Well peeps. It happened again just now. On the phone. Another apology casually and sheepishly thrown my way by a new client. ‘Old’ clients do them too. These unwarranted apologies always swoop in out of the blue and always make me feel bad. So – once and for all, I am taking blog in hand to put a hopeful end to these design apologies. You’re breaking my heart.
The scenario is something like this. When I’m invited to a client’s home for the first time to remedy a problem or ignite something ‘vunderbah’ together – somewhere along the route of our walking tour of the client’s home, there are self deprecating remarks and apologies thrown my way like, (and these are direct quotes as best as I can remember them…buckle your seat belt)
* “I know this living room needs a lot of work, but it is what it is”
* “Sorry this table is so bad here, but it’s what we have for now.”
* “This house is nothing special I know . . . ”
* “My kitchen is not so great – it’s really small, but there it is…”
* “I know this chair looks terrible, but it belonged to my Uncle Willy”
* “I’m sorry these walls are so scuffed . . . ”
Ouch! My heart!
Then there are the phone apologies from new clients who are sniffing me out.
* “My house is small…”
* “Our house is nothing special. . . ”
* “As I said before . . . my house is REALLY small…”
Ouch! You’re killing me peeps.
Invariably, somebody, somewhere – at least when speaking to me – live or in person – will apologize for the size of a room, the size of a home, the existing decor in a room or about Uncle Willy’s chair. Ouch.
I’m getting that feeling in my chest just recounting this to tap out this blog. So let me say this: Girls! You have to stop! You’re breaking my heart. Who is judging you? Not I, said the fly. Neither should you.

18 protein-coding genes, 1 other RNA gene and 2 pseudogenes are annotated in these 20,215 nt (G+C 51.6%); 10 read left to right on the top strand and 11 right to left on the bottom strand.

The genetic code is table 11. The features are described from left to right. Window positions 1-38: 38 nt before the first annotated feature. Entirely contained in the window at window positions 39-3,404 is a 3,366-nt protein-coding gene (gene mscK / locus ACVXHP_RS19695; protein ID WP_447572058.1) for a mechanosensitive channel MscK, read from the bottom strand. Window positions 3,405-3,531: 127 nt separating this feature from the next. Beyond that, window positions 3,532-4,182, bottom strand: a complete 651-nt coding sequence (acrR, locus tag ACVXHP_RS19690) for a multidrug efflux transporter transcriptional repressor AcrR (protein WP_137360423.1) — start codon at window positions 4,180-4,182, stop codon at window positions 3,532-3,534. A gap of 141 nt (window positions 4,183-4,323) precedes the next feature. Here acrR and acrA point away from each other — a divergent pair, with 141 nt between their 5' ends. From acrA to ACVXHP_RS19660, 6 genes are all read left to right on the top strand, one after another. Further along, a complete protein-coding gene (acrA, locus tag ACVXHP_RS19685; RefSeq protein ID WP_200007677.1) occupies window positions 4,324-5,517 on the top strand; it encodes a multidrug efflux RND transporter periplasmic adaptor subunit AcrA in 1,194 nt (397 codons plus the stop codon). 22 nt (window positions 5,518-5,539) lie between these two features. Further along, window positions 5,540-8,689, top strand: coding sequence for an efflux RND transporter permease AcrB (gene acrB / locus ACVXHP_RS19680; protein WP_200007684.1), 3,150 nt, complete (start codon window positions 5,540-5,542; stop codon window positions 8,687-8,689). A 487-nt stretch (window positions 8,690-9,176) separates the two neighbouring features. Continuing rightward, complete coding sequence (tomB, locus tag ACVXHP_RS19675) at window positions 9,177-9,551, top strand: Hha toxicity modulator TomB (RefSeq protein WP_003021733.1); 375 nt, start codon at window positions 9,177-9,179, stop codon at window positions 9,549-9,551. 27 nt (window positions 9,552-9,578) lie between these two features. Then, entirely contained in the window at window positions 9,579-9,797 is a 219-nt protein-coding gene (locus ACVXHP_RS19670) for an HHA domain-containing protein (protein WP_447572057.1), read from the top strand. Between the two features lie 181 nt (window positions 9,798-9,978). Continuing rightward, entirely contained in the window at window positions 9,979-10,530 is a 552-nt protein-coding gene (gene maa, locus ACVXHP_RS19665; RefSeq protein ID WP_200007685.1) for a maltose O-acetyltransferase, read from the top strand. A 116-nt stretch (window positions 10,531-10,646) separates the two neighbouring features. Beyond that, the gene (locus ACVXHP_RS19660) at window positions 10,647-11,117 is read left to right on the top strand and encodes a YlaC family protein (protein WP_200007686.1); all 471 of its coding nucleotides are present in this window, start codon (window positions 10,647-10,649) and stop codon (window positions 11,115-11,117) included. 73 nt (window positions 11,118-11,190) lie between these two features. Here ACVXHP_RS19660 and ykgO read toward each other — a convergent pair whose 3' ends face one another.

Your home is your haven, your spot, your nest and retreat. Your accumulated things, your colors and textures to date, your fabrics and patterns – your furnishings and all – these tell a rich story about you. They are your history, your journal. They are where you’ve been, who you were and how you felt at one time. Some of these may also be a reflection of who you are and how you feel now. Some of them may no longer be. But that is OK…that is remedy-able. People change. So do wardrobes as a result. And so do interiors….that “domestic sum total” that reflects what you want to feel and what you want to look at.
Your actual house – that conglomeration of wood, nails, drywall, HVAC. plumbing and so forth, that you single handedly turned from a house into a home . . there is blessing and gift in that alone. Lucky are you to live in it. It protects you from the elements; it shelters you from the cold; it gives you a door to close to the world when you need it closed, and a place to welcome the world when want to invite the world in. It is within the walls of your home that you dream your dreams, plan your plans, mourn your losses and celebrate your joys. That’s pretty big. Your home. YOUR home. Don’t ever apologize for your home. Not to me. Not to anyone.
And if by chance – you are feeling a little ‘grass is always greener’ about your home – that’s OK. But do this for me the next time you have a quiet moment. I want you to walk through your house, from top to bottom, but on this walk though, I want you to take it all in with fresh eyes. I mean it. Take stock of all that is in each room; the meaningful things; the beautiful things; the useful things; the inherited things from your “Uncle Willy;” the things that come from different time periods in your life. Take it all in. This is the half-full part of the glass that I am setting before you and I am inviting you to drink it well.
Your home is your gift and treasure; a privilege well earned and something in which you are blessed to live in this lifetime. Not everyone has that privilege – not in this country or others. You know the what I mean.
So embrace it all – Uncle Willy’s chair, your 10’x13′ living room, your total square footage, your wonderful melange of living room furnishings – whatever. Feel like making enhancements? That’s fine. Make them. But first, bless what was, be grateful for what is and how it served you and your family, then let it go and make your change. But own it. Own all that you are, everywhere you’ve been.
In some cultures, its considered an honor to invite a stranger into your home. Let it go at that. Be grateful. Be proud. And let it go at that.